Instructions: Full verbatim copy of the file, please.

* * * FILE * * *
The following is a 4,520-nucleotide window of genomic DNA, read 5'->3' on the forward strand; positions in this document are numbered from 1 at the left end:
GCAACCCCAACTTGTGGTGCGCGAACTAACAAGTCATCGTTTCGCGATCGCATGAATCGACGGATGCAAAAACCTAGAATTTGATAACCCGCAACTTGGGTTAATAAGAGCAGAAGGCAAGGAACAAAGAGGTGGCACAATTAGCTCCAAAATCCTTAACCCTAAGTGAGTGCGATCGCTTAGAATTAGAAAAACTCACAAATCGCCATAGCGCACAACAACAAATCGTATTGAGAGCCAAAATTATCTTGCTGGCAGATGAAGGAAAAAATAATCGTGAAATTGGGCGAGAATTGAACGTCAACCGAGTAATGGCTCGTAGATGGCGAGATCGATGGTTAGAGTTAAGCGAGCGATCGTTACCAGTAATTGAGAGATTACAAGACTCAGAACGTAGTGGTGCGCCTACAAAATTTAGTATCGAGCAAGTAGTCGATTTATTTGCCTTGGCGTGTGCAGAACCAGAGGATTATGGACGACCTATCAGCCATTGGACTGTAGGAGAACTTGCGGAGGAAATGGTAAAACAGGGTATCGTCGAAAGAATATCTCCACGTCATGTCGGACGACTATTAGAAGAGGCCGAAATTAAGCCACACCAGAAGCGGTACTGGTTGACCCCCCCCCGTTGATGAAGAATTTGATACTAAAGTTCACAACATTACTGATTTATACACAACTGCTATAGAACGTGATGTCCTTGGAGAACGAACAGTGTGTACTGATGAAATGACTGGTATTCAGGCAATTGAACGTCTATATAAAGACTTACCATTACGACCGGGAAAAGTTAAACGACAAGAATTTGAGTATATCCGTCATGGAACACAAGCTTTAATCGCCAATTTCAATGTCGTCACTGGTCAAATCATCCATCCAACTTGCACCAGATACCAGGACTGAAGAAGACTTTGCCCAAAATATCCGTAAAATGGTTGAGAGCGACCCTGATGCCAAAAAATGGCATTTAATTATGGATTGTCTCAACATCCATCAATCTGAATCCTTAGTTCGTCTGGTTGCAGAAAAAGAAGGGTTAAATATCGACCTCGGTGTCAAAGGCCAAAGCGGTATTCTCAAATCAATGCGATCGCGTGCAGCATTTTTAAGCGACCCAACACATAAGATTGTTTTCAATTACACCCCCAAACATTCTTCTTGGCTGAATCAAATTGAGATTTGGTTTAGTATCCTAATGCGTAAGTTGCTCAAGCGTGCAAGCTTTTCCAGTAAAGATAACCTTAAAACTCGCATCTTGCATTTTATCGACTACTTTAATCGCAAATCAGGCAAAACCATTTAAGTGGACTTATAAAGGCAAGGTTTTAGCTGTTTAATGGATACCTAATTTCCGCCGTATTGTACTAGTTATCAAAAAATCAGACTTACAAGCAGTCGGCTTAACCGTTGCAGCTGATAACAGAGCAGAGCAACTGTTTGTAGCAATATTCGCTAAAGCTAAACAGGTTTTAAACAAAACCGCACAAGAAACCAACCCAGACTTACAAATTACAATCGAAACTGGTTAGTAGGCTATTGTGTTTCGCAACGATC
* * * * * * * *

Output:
The following is a 4,520-nucleotide window of genomic DNA, read 5'->3' on the forward strand; positions in this document are numbered from 1 at the left end:
GCAACCCCAACTTGTGGTGCGCGAACTAACAAGTCATCGTTTCGCGATCGCATGAATCGACGGATGCAAAAACCTAGAATTTGATAACCCGCAACTTGGGTTAATAAGAGCAGAAGGCAAGGAACAAAGAGGTGGCACAATTAGCTCCAAAATCCTTAACCCTAAGTGAGTGCGATCGCTTAGAATTAGAAAAACTCACAAATCGCCATAGCGCACAACAACAAATCGTATTGAGAGCCAAAATTATCTTGCTGGCAGATGAAGGAAAAAATAATCGTGAAATTGGGCGAGAATTGAACGTCAACCGAGTAATGGCTCGTAGATGGCGAGATCGATGGTTAGAGTTAAGCGAGCGATCGTTACCAGTAATTGAGAGATTACAAGACTCAGAACGTAGTGGTGCGCCTACAAAATTTAGTATCGAGCAAGTAGTCGATTTATTTGCCTTGGCGTGTGCAGAACCAGAGGATTATGGACGACCTATCAGCCATTGGACTGTAGGAGAACTTGCGGAGGAAATGGTAAAACAGGGTATCGTCGAAAGAATATCTCCACGTCATGTCGGACGACTATTAGAAGAGGCCGAAATTAAGCCACACCAGAAGCGGTACTGGTTGACCCCCCCCCGTTGATGAAGAATTTGATACTAAAGTTCACAACATTACTGATTTATACACAACTGCTATAGAACGTGATGTCCTTGGAGAACGAACAGTGTGTACTGATGAAATGACTGGTATTCAGGCAATTGAACGTCTATATAAAGACTTACCATTACGACCGGGAAAAGTTAAACGACAAGAATTTGAGTATATCCGTCATGGAACACAAGCTTTAATCGCCAATTTCAATGTCGTCACTGGTCAAATCATCCATCCAACTTGCACCAGATACCAGGACTGAAGAAGACTTTGCCCAAAATATCCGTAAAATGGTTGAGAGCGACCCTGATGCCAAAAAATGGCATTTAATTATGGATTGTCTCAACATCCATCAATCTGAATCCTTAGTTCGTCTGGTTGCAGAAAAAGAAGGGTTAAATATCGACCTCGGTGTCAAAGGCCAAAGCGGTATTCTCAAATCAATGCGATCGCGTGCAGCATTTTTAAGCGACCCAACACATAAGATTGTTTTCAATTACACCCCCAAACATTCTTCTTGGCTGAATCAAATTGAGATTTGGTTTAGTATCCTAATGCGTAAGTTGCTCAAGCGTGCAAGCTTTTCCAGTAAAGATAACCTTAAAACTCGCATCTTGCATTTTATCGACTACTTTAATCGCAAATCAGGCAAAACCATTTAAGTGGACTTATAAAGGCAAGGTTTTAGCTGTTTAATGGATACCTAATTTCCGCCGTATTGTACTAGTTATCAAAAAATCAGACTTACAAGCAGTCGGCTTAACCGTTGCAGCTGATAACAGAGCAGAGCAACTGTTTGTAGCAATATTCGCTAAAGCTAAACAGGTTTTAAACAAAACCGCACAAGAAACCAACCCAGACTTACAAATTACAATCGAAACTGGTTAGTAGGCTATTGTGTTTCGCAACGATC